Gaming console and games for a almost 6 year old.
November 13, 2013 11:03 AM   Subscribe

Looking for a gaming console and games for almost 6 year old boy, with few issues to address/target.

I am looking for a gaming console for almost a 6 year old boy that has serious pragmatic language issues and has communication skills of a 2.5-3 year old. Apart from regular therapy that he gets, I am looking into game console to develop few of the skills.

The points I am trying to address are
- Interaction/Listening skills, the console and the games must provide him interaction. He has to respond to something to be able to proceed.
- Social interaction, i.e. the console and the games must provide a chance to play socially i.e. multiple players that require interaction or simple family games.
- Eye hand co-ordination. He has pretty good eye hand co-ordination but still I would like to improve on it.
- This system (i.e. console and the games) should provide entertainment, plus it is more a teaching tool, so if there is any occupational therapist or speech therapist using these games with kids in their practice, I would like to hear their views.
I talked to our therapist but they are old school and have no idea. They are seeking more information so that it can be used with DS.
- Any other point that experienced gamers may find useful but I have not covered here.

Please note, I have not played a single game in my life, except race cars on computers in late 90s. So my knowledge in this is equal to a caveman. Didactic explanations are truly appreciated.

If you could recommend some game console and games, please make sure to direct me to the useful accessories as well.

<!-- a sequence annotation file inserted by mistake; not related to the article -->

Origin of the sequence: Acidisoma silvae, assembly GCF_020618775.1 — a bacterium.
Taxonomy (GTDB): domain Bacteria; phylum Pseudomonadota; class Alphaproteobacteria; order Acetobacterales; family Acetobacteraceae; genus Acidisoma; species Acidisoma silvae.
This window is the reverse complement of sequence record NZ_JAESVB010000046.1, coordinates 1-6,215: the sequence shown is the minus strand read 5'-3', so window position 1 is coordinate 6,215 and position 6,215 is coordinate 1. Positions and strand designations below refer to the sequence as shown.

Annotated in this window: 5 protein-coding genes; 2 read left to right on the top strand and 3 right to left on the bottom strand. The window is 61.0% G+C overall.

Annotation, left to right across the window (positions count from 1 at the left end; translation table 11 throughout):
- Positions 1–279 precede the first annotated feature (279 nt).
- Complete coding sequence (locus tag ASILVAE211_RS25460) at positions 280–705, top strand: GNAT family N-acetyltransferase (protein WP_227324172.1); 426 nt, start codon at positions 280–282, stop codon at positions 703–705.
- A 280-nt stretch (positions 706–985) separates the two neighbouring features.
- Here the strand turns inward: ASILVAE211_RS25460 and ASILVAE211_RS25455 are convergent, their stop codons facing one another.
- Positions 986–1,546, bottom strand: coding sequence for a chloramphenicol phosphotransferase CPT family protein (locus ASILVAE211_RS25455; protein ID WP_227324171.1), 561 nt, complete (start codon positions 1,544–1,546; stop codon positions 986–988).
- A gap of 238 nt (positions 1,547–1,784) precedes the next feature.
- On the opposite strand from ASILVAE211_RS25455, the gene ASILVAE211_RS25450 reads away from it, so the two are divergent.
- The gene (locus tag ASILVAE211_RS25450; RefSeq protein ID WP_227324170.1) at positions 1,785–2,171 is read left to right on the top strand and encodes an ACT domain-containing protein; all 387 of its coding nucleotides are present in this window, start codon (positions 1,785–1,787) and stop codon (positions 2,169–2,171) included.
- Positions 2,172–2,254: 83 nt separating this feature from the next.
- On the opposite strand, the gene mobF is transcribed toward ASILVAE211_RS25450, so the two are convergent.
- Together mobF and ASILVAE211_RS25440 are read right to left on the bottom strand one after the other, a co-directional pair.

Thanks in advance.

P.S. - I have 1st Gen iPad, 1st Gen Motorola Xoom and a couple of android phones. He plays a ton of games on it. Please do not recommend these (games suggestions are welcome but that is not priority of this question).
- Handheld gaming consoles not preferred, because of the associations he has already made with handheld devices.
posted by zaxour to Education (12 answers total) 1 user marked this as a favorite
I have a PS3. My kid has played on it for years (currently 6 years old).

hand eye coordination -> angry birds!
social playing -> Lego games (Lego Star Wars, Lego Batman, etc). I play them with my kid and we work together. Also, Little Big Planet.
posted by PuppetMcSockerson at 11:20 AM on November 13, 2013

Sounds like you want a Wii (not Wii U). Cheap, stacks of games, hand-eye coordination with the controller, etc.
posted by slater at 11:20 AM on November 13, 2013 [1 favorite]

I agree with slater that you want a Wii or WiiU. The WiiU is newer and will continue to be supported and have games made for it for years to come. The Wii was recently made obsolete by the WiiU, but already has tons of games for it that you can purchase used for cheap.

Both the Wii and the WiiU are extremely kid friendly and have games that will meet the requirements you posted here easily.
posted by shesbookish at 11:31 AM on November 13, 2013 [1 favorite]

Seconding Wii, but perhaps not WiiU. Given the situation I'd keep things simple and the second-screen stuff on the WiiU could lead to a lot of frustration at first.